Emory Report
January 30, 2006
Volume 58, Number 17


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January 30, 2006
Spotlight shines on Samuel Beckett in ’06

BY Michael terrazas

For many years, Brenda Bynum considered it her artistic, aesthetic and perhaps even moral duty to bring the world of Samuel Beckett to Emory and beyond.

For most of 2006, Bynum should be in heaven.

Now retired from the theater studies faculty, Bynum is one of a handful of artists and scholars across the city who’ve joined together to organize the Year of Beckett, a festival celebrating the 100th birthday of the late Nobel Prize-winning playwright, author and critic.

Beckett was born in Dublin on April 13, 1906, and lived most of his life in France before his death in 1989. Awarded the Nobel Prize for Literature in 1969, he was known for not only stretching but bursting through the artistic boundaries of every genre in which he worked. His work drew a devoted international following and has been translated into nearly 50 languages.

More than a dozen theater companies and universities around Atlanta will produce Beckett plays in 2006, starting with Push Push Theatre’s current production of Not I, directed by Bynum and featuring Emory theater alumna Park Krausen.

“It’s going to be a wonderful year,” said Bynum, a self-described “Beckett groupie” who calls the Irish writer “the cutest guy ever.”

“Atlanta is one of the few cities in the world where all of his plays have been produced,” she said, “and I can’t imagine that we wouldn’t have wanted to fling ourselves into this project.”

But the Year of Beckett is about more than just stage lights, and Emory’s connection with the festival goes beyond Theater Emory. Since 1990, the University has been home to the Beckett correspondence project under the direction of Lois Overbeck and Martha Fehsenfield, and the first volume is expected to be published next year by Cambridge University Press.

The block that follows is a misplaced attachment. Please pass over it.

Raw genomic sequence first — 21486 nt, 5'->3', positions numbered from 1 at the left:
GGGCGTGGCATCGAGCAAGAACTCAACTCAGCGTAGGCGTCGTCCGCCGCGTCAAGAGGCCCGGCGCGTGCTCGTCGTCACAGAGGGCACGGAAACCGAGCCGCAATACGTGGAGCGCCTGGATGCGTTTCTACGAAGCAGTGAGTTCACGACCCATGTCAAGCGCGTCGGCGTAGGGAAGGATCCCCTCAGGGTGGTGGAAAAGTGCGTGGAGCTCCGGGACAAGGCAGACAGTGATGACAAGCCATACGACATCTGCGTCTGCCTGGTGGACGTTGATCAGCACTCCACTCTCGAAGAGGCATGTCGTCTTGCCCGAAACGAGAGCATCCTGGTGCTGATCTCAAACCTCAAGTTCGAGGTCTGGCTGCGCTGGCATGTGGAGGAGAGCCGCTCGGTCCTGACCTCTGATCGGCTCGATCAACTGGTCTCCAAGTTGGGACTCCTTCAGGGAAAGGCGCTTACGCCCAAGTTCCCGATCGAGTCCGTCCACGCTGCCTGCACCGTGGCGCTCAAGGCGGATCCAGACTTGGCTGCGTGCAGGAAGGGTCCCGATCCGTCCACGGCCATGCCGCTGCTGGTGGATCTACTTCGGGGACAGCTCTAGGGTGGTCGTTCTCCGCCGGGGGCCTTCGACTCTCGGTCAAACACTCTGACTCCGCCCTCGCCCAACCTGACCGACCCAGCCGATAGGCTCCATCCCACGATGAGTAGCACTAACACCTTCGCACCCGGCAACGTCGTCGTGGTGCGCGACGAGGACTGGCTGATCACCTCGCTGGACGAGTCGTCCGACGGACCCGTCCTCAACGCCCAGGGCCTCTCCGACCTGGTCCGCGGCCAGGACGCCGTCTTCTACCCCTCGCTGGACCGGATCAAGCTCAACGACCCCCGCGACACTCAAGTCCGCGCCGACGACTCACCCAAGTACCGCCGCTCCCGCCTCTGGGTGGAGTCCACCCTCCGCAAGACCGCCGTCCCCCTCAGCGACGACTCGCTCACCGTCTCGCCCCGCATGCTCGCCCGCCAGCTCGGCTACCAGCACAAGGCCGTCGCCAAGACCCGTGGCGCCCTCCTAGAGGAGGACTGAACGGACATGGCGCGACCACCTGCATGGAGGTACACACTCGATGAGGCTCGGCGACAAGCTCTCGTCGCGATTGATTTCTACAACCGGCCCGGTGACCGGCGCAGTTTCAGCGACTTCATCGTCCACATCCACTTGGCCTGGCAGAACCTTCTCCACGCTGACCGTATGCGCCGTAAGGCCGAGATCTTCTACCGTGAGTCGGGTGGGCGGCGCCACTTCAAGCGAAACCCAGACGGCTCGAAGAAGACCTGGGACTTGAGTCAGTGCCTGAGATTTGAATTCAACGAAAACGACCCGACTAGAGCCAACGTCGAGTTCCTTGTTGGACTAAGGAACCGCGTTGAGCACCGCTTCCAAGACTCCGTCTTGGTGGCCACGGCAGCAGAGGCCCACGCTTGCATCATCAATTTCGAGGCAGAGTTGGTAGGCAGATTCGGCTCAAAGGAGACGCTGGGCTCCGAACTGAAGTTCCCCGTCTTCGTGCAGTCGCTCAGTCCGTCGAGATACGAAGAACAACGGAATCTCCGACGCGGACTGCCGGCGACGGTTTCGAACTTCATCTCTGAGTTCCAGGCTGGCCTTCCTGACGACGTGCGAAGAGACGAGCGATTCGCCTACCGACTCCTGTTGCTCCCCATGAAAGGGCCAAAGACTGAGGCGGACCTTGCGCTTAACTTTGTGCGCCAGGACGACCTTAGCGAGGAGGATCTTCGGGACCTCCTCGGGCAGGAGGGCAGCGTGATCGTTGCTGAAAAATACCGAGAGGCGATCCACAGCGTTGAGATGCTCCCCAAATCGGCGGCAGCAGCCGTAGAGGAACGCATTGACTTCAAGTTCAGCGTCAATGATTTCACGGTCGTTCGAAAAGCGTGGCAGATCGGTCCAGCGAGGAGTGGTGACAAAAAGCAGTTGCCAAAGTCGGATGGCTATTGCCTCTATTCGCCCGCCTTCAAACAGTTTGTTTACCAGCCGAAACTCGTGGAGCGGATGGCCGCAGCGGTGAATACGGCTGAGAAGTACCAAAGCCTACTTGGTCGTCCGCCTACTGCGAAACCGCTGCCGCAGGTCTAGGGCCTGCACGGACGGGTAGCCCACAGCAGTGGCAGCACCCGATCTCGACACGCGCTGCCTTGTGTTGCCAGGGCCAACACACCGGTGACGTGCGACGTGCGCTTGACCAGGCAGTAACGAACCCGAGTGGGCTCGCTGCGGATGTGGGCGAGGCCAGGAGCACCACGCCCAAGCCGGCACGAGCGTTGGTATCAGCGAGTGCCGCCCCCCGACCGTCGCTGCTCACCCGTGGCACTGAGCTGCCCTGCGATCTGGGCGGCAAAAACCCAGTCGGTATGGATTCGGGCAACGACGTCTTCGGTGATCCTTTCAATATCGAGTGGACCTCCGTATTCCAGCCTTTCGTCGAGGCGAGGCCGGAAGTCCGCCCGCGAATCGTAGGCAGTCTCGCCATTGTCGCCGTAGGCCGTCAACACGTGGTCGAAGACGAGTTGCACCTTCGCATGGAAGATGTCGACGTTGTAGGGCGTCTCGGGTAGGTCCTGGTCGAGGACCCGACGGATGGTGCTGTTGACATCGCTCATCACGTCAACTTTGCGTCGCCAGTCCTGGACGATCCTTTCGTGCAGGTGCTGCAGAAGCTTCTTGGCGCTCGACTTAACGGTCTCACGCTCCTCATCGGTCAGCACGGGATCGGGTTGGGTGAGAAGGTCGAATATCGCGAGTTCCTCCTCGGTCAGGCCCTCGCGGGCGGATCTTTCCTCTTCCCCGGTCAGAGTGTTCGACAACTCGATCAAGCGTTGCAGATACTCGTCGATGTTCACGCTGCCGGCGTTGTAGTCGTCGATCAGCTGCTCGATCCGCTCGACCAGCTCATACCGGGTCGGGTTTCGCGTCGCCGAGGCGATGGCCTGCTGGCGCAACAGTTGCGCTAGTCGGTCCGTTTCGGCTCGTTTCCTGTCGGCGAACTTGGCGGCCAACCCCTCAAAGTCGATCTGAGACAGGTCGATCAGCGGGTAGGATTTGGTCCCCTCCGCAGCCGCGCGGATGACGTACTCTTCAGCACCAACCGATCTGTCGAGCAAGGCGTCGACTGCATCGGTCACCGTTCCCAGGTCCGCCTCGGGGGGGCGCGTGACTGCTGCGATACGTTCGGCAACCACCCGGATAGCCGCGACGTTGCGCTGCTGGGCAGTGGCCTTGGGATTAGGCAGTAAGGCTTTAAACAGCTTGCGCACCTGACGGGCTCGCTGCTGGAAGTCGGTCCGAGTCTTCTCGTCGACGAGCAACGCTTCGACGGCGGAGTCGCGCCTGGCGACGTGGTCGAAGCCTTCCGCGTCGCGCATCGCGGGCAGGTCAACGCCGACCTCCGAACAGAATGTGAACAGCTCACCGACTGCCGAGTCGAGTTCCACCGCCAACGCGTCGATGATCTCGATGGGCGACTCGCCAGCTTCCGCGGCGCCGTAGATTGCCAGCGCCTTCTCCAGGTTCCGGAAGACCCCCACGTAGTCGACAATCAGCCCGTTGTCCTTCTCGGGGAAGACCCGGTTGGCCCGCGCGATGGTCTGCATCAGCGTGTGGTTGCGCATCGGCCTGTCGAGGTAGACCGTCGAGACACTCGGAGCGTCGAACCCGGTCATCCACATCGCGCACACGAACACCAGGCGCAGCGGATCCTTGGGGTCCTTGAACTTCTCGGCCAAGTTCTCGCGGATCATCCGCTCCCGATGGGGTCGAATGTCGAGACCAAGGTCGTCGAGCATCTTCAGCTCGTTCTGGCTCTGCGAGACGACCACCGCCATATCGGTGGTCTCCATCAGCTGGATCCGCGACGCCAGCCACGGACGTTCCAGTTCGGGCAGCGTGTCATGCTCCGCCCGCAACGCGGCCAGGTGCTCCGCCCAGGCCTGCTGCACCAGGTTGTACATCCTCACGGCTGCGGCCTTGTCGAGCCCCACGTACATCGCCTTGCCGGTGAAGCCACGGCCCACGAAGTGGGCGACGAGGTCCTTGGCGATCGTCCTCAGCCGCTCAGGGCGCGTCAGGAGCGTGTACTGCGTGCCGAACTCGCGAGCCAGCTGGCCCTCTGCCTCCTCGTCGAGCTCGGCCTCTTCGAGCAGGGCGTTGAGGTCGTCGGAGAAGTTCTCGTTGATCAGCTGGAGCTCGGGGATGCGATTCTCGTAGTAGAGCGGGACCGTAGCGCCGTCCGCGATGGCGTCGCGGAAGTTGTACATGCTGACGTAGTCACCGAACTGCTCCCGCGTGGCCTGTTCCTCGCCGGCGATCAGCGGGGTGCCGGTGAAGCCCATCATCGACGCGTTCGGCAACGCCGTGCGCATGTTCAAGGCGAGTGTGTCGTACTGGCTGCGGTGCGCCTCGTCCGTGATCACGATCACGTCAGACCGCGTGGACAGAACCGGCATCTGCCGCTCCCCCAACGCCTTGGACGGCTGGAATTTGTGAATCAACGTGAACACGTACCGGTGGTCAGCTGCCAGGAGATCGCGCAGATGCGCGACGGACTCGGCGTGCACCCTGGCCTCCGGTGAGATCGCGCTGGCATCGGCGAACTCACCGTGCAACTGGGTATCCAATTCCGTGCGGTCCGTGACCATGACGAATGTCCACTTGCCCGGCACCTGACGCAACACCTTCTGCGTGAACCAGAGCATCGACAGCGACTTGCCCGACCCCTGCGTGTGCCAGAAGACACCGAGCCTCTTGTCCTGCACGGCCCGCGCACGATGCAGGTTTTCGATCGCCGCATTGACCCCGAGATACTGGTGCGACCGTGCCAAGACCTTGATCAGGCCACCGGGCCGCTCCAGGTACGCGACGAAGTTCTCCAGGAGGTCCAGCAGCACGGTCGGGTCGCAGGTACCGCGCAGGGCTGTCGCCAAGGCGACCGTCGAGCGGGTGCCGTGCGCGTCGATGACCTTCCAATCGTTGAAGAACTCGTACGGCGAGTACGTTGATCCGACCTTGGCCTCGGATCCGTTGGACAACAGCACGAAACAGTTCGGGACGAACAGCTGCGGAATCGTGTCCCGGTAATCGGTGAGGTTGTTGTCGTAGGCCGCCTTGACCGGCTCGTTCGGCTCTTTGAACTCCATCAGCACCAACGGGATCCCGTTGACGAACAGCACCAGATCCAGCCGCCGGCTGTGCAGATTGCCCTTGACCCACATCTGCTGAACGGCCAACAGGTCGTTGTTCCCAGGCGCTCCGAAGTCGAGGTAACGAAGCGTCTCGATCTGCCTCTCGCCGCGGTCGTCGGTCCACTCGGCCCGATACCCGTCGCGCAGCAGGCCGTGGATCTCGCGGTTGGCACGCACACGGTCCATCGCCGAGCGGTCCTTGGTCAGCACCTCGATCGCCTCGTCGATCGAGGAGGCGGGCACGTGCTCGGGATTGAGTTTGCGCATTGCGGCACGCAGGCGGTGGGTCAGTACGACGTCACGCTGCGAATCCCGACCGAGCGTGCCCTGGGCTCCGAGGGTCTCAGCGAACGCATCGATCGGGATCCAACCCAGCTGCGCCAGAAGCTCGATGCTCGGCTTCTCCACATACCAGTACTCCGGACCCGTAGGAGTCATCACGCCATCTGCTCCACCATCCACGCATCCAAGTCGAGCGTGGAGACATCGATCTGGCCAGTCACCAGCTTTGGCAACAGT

“Beckett is always relevant because he distilled something about the human spirit,” said Overbeck, who along with Bynum and Krausen is a member of the steering committee guiding the Year of Beckett.

Throughout the year, Emory will host a number of artistic and intellectual offerings related to the Year of Beckett, starting with a Feb. 2 lecture by Polish director Marek Kedzierski, who is visiting to direct a production of Endgame, also at Push Push. Kedzierski’s talk, scheduled for 4:30–5:30 p.m. in 202 Callaway, is titled “Between Languages: Translation and Transposition.” At a Jan. 24 reception that officially kicked off the Year of Beckett, Kedzierski said he relished the chance to speak “the language of Beckett” with a like-minded community.

“We understand Beckett better—or, rather, we misunderstand him less—if we join together,” Kedzierski said.
Indeed, Bynum and others involved with the festival acknowledged that Beckett is not the most accessible artist in the canon. But the truths he speaks, they said, have a way of shining through the oddity in which they’re spoken.

“The major single project of my years at Emory was to produce Beckett and involve students in those productions; a liberal arts education is incomplete with an exposure to him,” Bynum said. “And once you do a Beckett play—especially one like Not I—nothing will ever scare you again.”

Push Push’s production of Not I runs through Feb. 18. More information on the Year of Beckett, including the most up-to-date schedule of events, is available at www.yearofbeckett.com.